Editorial Reviews

Library Journal
Journalist Karabell believes that there is a widening schism between the focus of academia and the needs of society. He argues that faculty are more concerned with their research interests than their teaching responsibilities--not a new insight--and that at today's colleges older students, outside employment, athletic scholarships, and the desire to get the credential rather than acquire a base of knowledge are the main issues. He also sees the humanities as underrepresented in quality higher education. Karabell spends much time discussing the life and modus operandi of college faculty and lambastes the concepts of tenure and adjunct faculty. He sensibly concludes that there is no one model for higher education; the racial, ethnic, and linguistic diversity that has always characterized the United States will inevitably be reflected in its schools. In the meantime, college faculty and administrators should look at what they are doing and why they are doing it and decide which changes must be made to redefine higher education for the new millennium. A solid survey of education today but hardly the last word on the subject.--Scott R. Johnson, Meridian Community Coll. Lib., MS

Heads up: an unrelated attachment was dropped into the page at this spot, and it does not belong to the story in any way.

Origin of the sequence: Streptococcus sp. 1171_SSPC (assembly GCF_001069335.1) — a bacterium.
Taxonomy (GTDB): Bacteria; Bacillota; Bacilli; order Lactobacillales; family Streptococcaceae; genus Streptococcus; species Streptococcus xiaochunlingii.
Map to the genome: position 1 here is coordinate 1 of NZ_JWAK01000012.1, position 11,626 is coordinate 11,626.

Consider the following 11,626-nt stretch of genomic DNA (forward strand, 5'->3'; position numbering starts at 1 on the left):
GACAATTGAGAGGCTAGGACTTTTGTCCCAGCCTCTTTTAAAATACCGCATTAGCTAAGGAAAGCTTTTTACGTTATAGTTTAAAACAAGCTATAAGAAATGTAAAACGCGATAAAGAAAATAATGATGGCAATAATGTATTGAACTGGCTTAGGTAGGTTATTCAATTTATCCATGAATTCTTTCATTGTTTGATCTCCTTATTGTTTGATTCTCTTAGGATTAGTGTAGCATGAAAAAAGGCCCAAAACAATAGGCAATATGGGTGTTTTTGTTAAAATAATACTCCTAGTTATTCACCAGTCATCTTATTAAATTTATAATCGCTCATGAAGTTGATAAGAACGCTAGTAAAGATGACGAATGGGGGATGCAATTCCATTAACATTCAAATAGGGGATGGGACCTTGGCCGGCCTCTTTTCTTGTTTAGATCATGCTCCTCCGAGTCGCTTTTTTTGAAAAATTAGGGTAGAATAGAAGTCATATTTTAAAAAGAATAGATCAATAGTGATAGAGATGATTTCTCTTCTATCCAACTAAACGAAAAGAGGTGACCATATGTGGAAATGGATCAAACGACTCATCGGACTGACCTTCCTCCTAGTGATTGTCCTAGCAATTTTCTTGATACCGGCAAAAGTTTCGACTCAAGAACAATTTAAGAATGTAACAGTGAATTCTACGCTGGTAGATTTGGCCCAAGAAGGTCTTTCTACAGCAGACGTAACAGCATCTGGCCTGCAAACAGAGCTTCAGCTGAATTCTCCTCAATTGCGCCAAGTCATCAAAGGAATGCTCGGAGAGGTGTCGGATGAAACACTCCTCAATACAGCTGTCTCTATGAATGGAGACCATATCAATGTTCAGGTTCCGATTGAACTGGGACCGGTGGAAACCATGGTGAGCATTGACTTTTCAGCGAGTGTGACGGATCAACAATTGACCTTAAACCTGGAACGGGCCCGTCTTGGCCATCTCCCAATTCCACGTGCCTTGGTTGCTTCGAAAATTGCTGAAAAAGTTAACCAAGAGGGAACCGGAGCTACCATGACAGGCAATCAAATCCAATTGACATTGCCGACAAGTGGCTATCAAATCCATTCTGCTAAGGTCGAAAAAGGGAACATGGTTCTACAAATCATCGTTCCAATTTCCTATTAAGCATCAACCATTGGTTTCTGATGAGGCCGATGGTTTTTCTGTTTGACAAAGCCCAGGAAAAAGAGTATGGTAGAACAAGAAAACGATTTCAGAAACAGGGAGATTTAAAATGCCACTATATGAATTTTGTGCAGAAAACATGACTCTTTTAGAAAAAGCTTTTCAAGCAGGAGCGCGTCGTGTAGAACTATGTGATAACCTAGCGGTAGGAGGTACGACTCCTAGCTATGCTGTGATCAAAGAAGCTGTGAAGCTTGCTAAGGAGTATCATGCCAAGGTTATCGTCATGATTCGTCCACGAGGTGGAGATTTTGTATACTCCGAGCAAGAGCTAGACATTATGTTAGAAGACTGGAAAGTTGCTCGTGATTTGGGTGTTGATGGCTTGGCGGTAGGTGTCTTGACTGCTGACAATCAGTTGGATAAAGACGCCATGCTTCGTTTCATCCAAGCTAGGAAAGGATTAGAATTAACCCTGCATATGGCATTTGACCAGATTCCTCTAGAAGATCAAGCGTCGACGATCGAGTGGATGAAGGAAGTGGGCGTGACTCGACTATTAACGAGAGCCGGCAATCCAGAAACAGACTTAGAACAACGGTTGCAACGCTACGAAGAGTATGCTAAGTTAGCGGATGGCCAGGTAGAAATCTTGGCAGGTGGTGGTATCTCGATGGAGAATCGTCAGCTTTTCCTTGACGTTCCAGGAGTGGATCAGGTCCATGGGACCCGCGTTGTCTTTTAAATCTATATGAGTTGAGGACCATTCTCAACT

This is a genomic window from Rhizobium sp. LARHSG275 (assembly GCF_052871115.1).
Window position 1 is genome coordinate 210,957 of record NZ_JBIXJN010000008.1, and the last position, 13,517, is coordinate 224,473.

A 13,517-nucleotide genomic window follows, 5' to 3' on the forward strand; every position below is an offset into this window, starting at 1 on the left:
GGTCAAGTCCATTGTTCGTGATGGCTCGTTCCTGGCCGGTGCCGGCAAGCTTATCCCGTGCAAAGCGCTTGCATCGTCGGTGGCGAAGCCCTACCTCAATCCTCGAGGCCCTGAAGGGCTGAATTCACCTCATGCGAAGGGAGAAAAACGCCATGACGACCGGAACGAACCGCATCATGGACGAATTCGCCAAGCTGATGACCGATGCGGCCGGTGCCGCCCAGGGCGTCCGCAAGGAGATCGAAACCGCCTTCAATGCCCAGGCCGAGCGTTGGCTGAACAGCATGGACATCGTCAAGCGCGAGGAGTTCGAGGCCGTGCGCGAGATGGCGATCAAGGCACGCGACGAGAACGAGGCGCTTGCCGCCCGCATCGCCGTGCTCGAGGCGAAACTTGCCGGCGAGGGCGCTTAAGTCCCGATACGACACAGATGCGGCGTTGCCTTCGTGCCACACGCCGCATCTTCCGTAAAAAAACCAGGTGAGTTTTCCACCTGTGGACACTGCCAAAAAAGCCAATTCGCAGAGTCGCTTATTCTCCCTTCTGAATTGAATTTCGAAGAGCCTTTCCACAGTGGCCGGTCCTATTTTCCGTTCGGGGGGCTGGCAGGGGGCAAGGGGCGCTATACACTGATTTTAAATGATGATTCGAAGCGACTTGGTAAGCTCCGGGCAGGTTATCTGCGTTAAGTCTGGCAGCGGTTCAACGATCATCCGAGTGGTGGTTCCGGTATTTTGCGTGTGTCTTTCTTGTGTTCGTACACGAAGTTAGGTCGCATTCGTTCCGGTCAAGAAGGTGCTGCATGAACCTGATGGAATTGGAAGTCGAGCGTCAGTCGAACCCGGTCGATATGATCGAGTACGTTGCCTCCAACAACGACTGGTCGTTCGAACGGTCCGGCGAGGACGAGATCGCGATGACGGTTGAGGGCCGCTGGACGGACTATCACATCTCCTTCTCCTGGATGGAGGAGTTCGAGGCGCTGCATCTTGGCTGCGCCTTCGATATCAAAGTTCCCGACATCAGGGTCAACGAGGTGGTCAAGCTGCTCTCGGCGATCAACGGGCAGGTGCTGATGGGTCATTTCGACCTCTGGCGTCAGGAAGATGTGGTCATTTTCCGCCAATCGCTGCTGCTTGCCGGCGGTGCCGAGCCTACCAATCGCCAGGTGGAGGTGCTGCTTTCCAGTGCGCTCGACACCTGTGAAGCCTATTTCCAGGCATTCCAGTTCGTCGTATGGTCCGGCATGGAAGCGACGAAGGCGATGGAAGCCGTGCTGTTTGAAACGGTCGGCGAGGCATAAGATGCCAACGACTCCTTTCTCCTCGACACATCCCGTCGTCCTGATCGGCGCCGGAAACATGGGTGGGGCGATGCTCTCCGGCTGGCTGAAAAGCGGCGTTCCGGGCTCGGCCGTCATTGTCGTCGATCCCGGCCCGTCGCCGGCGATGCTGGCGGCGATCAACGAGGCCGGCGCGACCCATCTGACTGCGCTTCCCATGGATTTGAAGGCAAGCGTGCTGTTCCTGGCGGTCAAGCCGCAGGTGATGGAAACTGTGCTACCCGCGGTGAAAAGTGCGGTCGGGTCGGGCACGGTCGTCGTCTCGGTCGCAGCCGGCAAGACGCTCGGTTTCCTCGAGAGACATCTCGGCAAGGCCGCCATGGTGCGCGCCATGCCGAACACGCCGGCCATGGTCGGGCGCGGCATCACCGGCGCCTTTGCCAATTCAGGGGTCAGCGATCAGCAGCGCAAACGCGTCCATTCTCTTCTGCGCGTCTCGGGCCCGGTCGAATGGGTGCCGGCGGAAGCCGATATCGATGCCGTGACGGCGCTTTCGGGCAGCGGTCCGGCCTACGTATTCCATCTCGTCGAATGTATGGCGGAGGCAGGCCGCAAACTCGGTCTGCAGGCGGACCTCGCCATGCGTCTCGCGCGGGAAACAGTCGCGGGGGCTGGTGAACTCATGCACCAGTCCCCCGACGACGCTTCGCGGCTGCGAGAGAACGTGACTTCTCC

Booknews
An analysis of higher education based on the author's yearlong journey throughout the US interviewing students and faculty alike. He argues that the overwhelming majority of students are working class people seeking an education that will land them a good job, while the majority of the faculty are products of graduate schools that have insulated them from the needs of real-world people. He explores the many perspectives of these conflicting expectations and concludes that a radical democratization of higher education is necessary. Annotation c. by Book News, Inc., Portland, Or.
Kirkus Reviews